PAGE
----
Well, Thursday marks, for most people, the start of The Holidays, that vague blob of time at the end of the year when everyone feels generally happy, busy, and nostalgic. I’m starting to realize, though, how powerful the nostalgia element is, especially at a time in my life where almost all the places and tradition from my childhood Christmases are gone.
A few years after I finished college, in the spring, my parents sold the house I grew up in. While that was mildly traumatic on its own, the impact didn’t really hit until Christmas that year. It was so jarring; the Christmas before, we’d been in the old house and my parents had mentioned fairly casually that they were thinking about selling the house. Now here we were in a house I’d never been in before, with all our same furniture arranged awkwardly in new space.
I was kind of like a nervous animal, sniffing around and trying to decide if I hated the whole thing. Christmas in your late teens and early 20s is characterized by a sort of longing for your childhood holidays, and until that Christmas I’d been able to relish the few things that still made me feel like a kid. We had our tree-trimming ritual, where we all decorated the tree in front of the big front window in the living room, and while the rest of my family got bored or maybe a little drunk, I’d insist on continuing until every ornament was up.
There were the spots all over the house where the decorations went up. My bedroom got two (electric) candles in the window, a stuffed polar bar with a Santa hat, a glittery “Noel” sign on my bedroom mirror, and a patterned throw blanket on the bed. In college, and even the first few years I was working and living in another city, I’d come home a few days before Christmas and feel like I needed to check the whole house to make sure everything was in its proper place (it always was).
All over my neighborhood and town, there were the families and houses that put up Christmas decorations every year. I knew them all: the house near the traffic light with the family of light-up reindeer in the yard, the house where it seemed like every tree in the yard was brightly lit, the house along the bend that made the long fence along their yard look like a candy cane. That first year in the new place, I was filled suddenly with sadness and almost a little panic to think I wouldn’t see any of those houses, perhaps ever again.
My life had changed so much those first few years out of college that going back home had been one thing I could count on. I’d broken up with my boyfriend of five years, I’d struggled at a new job I never felt good enough for, I’d tried (with limited success) to make new friends in a new city, and I’d found out how hard it is to pay bills on an entry level salary. Coming home for holidays, or the occasional odd weekend, was a huge comfort to me then. No longer having that same home to come home to wasn’t just about nostalgia; it was about holding on to what I thought my life was.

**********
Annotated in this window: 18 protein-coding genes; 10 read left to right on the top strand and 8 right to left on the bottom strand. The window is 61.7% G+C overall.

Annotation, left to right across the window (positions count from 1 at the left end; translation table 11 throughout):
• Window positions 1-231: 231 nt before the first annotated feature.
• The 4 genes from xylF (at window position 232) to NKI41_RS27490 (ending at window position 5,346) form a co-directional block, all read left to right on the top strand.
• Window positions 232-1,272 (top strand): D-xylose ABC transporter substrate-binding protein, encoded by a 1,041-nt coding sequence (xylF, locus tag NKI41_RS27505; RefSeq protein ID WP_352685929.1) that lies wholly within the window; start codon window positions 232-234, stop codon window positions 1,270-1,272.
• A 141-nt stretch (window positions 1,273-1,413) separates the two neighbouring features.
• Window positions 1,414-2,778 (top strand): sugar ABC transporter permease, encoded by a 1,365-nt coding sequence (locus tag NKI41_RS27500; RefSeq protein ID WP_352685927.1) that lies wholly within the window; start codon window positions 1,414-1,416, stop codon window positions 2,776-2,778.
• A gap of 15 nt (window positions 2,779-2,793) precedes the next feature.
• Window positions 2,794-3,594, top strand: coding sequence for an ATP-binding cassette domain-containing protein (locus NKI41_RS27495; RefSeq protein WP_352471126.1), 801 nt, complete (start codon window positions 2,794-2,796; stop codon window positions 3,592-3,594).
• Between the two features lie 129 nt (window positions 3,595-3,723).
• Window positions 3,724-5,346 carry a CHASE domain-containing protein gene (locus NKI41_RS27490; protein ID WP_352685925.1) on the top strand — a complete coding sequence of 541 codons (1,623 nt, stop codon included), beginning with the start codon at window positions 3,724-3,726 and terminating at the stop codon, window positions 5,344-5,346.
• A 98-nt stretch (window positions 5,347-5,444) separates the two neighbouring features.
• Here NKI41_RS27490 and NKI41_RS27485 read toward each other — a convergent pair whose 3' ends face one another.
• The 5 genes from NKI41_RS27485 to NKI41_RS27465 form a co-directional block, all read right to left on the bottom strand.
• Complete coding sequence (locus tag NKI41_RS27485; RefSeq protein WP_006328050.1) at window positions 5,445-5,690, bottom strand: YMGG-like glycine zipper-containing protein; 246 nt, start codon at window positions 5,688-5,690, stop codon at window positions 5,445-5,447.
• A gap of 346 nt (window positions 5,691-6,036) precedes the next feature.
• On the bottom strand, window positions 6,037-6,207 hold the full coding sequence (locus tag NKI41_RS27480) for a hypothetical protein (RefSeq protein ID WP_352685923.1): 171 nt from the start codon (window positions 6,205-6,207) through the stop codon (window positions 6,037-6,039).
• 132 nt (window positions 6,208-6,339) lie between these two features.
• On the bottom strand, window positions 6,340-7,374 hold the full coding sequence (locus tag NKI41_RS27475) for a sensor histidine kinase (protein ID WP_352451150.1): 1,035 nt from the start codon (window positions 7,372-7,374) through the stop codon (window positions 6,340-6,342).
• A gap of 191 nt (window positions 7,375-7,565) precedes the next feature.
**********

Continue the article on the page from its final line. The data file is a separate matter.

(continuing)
I needn’t get into the whole “It’s not where you are, it’s who you’re with” lesson of the story, although it’s true. My family still gathered for Christmas; everyone, including my 90-something grandmother, was still there. But the thing I really learned from that first new Christmas, now many years in the past, was that, after a while, that nostalgia and yearning are really a big part of Christmas.
The American concept of Christmas is one that’s inherently rooted in the past; everyone watches the old movies around the holidays. Parents try to balance making new memories with honoring their family traditions. Kids, like the annoying one I was, scrutinize the whole proceedings every year to make sure they stay the same. The repetitive, cozy nature of winter holidays lends itself perfectly to that desire and attempt to preserve the right feeling of Christmas. And the people who are caught in between (no longer a child but not yet ““ or ever ““ a parent) may be the only ones who notice.
In the years that have passed since that first Christmas in the new house, even more in my life has changed. I grew to love my new city and the people I met there, so much so that now that I’ve moved back to my hometown, I miss it terribly. I got used to the new way of doing things at the new house, and I’ve realized that letting go of a part of my childhood may be what helped me truly be present in my new situation. And I’ve gotten married; my husband and I are now figuring out how to split our time between families this Christmas, with limited success.
Maybe nostalgia isn’t a bad thing; it lets you reflect on where you’ve been, the years and the memories that have made your present life possible. My past lives as child, teenager, 20something, keeper of tradition, are now truly gone. They live on in pictures I rarely look at, in the people I keep in touch with once in a while, and in my own memories. It’s nice, even if just once a year, to let that part of me live again.